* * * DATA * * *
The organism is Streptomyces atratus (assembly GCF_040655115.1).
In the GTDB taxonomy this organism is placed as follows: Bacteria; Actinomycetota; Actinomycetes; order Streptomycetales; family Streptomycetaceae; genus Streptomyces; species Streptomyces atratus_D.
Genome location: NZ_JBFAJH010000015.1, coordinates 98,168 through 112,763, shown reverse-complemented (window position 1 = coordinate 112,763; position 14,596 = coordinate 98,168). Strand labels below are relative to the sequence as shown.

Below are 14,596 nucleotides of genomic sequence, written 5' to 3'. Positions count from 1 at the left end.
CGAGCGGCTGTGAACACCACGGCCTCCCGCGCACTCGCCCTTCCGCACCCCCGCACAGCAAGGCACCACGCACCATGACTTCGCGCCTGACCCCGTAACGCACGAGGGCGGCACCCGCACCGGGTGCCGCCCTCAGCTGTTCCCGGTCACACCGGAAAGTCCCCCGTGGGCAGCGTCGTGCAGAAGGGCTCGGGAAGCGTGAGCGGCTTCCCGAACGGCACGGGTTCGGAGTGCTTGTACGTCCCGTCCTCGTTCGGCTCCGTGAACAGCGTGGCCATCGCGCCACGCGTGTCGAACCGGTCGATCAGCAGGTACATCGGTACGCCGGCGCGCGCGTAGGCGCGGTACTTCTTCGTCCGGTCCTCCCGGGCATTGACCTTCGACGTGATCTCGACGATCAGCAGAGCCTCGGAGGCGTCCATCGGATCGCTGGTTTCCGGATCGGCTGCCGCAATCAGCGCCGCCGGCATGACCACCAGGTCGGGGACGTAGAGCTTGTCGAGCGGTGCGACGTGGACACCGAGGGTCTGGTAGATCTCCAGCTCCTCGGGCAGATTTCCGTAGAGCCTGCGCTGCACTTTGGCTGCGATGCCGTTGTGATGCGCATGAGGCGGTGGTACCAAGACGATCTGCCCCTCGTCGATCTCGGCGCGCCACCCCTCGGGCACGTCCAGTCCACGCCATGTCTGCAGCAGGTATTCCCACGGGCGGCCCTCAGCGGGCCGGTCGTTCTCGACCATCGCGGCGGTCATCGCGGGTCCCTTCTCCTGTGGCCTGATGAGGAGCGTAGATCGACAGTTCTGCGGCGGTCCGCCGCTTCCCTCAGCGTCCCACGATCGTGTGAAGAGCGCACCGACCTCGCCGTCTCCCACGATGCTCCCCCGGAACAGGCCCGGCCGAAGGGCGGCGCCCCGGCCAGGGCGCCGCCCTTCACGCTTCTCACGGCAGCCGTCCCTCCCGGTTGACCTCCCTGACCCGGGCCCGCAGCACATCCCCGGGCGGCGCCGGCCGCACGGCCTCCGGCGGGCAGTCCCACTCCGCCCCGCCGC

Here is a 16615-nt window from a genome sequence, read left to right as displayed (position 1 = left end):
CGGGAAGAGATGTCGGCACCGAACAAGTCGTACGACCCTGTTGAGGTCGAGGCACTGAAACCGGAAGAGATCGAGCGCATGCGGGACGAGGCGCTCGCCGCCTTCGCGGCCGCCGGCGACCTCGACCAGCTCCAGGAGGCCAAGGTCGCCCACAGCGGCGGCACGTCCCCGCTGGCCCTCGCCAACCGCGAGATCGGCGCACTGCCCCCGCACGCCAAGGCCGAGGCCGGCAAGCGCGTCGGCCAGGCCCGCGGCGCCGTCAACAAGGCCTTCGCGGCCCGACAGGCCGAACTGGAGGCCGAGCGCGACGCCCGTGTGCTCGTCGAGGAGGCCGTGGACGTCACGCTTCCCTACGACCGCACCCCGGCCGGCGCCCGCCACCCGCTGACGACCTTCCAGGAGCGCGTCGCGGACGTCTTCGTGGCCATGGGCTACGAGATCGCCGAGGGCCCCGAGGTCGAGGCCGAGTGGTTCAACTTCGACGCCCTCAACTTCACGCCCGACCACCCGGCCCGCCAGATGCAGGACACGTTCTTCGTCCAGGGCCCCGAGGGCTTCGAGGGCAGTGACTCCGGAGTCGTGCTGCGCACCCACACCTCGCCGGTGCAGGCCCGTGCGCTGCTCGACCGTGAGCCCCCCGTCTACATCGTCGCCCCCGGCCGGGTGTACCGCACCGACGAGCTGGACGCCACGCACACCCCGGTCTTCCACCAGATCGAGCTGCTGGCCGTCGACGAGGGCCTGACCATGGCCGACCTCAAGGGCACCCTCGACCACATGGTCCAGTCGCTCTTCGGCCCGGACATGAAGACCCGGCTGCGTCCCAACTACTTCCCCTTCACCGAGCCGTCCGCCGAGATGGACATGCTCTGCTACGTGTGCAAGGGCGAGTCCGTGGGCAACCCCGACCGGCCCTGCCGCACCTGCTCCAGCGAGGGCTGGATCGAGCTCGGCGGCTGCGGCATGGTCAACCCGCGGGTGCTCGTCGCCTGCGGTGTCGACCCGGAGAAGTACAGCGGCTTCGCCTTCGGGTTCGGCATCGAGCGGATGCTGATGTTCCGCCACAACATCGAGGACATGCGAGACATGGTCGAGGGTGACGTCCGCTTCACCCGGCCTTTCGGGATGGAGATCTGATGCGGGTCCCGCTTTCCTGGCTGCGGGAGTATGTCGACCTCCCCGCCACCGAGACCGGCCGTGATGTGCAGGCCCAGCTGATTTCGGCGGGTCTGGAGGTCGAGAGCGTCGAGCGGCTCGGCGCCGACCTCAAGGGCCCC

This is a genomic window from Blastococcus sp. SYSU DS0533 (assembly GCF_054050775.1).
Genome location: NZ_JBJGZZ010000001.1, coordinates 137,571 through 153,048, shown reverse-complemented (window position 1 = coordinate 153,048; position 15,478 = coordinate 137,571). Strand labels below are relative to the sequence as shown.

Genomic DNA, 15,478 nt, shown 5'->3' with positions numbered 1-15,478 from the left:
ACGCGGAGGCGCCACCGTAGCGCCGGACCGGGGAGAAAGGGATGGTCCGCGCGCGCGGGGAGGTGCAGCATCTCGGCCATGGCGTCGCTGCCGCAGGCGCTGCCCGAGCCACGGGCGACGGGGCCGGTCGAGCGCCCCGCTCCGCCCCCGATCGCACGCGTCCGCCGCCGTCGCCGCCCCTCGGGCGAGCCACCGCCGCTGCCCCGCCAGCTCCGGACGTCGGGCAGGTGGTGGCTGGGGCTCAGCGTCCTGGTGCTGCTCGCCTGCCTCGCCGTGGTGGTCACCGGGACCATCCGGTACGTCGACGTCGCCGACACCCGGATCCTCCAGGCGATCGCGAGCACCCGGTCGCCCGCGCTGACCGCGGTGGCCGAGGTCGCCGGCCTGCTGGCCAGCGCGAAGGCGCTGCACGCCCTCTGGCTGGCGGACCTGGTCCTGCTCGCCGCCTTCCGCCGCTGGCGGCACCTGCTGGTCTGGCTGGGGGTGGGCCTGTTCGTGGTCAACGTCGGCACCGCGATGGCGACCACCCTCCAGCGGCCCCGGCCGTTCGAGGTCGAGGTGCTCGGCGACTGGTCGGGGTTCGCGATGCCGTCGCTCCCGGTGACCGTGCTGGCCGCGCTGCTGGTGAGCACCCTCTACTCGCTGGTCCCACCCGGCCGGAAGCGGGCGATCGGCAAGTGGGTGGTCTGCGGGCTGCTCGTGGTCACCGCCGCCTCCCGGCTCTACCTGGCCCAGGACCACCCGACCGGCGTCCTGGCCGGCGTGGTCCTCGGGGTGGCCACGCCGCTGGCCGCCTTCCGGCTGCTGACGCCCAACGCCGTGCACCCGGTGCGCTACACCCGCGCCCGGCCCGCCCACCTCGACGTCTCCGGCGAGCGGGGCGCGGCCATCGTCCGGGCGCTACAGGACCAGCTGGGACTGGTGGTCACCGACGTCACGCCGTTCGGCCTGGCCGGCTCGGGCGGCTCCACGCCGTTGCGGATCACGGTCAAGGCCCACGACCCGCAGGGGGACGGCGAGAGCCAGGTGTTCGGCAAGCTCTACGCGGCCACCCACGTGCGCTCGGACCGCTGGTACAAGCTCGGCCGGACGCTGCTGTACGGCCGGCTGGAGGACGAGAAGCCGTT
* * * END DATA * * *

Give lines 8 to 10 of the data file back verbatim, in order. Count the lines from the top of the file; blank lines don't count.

This is a genomic window from Blastococcus sp. SYSU DS0533 (assembly GCF_054050775.1).
Genome location: NZ_JBJGZZ010000001.1, coordinates 137,571 through 153,048, shown reverse-complemented (window position 1 = coordinate 153,048; position 15,478 = coordinate 137,571). Strand labels below are relative to the sequence as shown.

Genomic DNA, 15,478 nt, shown 5'->3' with positions numbered 1-15,478 from the left: